We’ve graduated 4 out of our 5 kiddos already, and so this question is on my mind a LOT these days:
What do I do after homeschooling’s over?
During my years as a homeschool mom, from time to time I’d find myself looking for good side jobs to make some extra money. You know, the “side hustle”: something to do at home to supplement the family income allowing me to stay home with the kids. But I’m at that point of time – and you may be facing this, too – when a whole ‘nother season is approaching. I no longer find myself looking for a side hustle. I’m looking for a “real job”…or better yet, career.
As the number of homeschooling moms is growing over the years, I know that I’m not, and won’t be, alone. More and more homeschoolers are deciding to homeschool through high school, too, which means that the moms who are eligible to return to the workforce will:
- 1 . have been out of the job market for a longer time, and
- 2 . be older (or “more mature”).
So what’s there for a “retired homeschool mom” to do?
One thing is for sure: even with the best of intentions and the best-laid plans, none of us know for certain how long we’ll be homeschooling. In my own experience, we started 2o+ years ago with the full intention to homeschool through elementary and middle school only and ended up graduating 4 of our 5 kiddos (so far). Although my goal/dream is to finish up with #5 (who is starting high school this fall), I’m wise enough to understand that life could very easily through us a curveball or two in the next few years.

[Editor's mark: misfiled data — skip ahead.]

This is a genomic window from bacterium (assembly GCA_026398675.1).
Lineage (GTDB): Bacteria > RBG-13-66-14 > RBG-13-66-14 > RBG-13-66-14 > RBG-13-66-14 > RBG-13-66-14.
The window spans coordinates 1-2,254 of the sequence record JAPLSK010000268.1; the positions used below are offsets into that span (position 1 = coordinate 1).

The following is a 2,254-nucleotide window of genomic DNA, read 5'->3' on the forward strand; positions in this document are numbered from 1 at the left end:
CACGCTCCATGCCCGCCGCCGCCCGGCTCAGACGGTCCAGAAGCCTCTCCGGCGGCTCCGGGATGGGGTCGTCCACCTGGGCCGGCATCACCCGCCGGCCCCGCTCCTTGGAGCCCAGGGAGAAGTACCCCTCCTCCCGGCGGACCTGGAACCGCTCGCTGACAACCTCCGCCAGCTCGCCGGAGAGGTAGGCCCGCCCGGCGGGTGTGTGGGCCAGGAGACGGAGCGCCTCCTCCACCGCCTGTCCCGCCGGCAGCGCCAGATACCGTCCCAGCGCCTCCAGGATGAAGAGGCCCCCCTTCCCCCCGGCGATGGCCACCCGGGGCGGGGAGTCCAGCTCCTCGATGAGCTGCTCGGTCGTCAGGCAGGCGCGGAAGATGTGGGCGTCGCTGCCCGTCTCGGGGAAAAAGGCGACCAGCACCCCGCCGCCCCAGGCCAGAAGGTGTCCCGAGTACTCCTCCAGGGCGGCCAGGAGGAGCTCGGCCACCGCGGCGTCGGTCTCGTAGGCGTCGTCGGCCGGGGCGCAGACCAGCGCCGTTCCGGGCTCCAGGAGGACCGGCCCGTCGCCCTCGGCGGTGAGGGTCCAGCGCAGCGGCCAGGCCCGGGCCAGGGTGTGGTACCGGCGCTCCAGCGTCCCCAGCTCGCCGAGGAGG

The primary bread winner’s job loss, critical health issues, a long-distance move, and other life upheavals may diminish homeschooling as a feasible option. (Although I’m well aware that sometimes those same events make homeschooling necessary and preferred!) But life doesn’t always go as we’d like or plan.
With that in mind, I encourage you to be a proactive homeschool mom. As you prepare your own brood to fly out into the world, prepare yourself as well!
Write a homeschool mom resume
OK, I’ll admit this sounds a bit silly, but read on. My husband first encouraged me to do this when a possible part-time job was presented to me. At the time, I had been homeschooling for about 15 years, and I was feeling somewhat down about being “only” a homeschool mom for so long. I had been reminiscing about the career I’d left just after kiddo #1’s birth. And I wonderer what skills I’d have (left) after being out of the workforce for so long. Although I knew (intellectually) that I’m a smart, capable adult…I wasn’t really feeling it.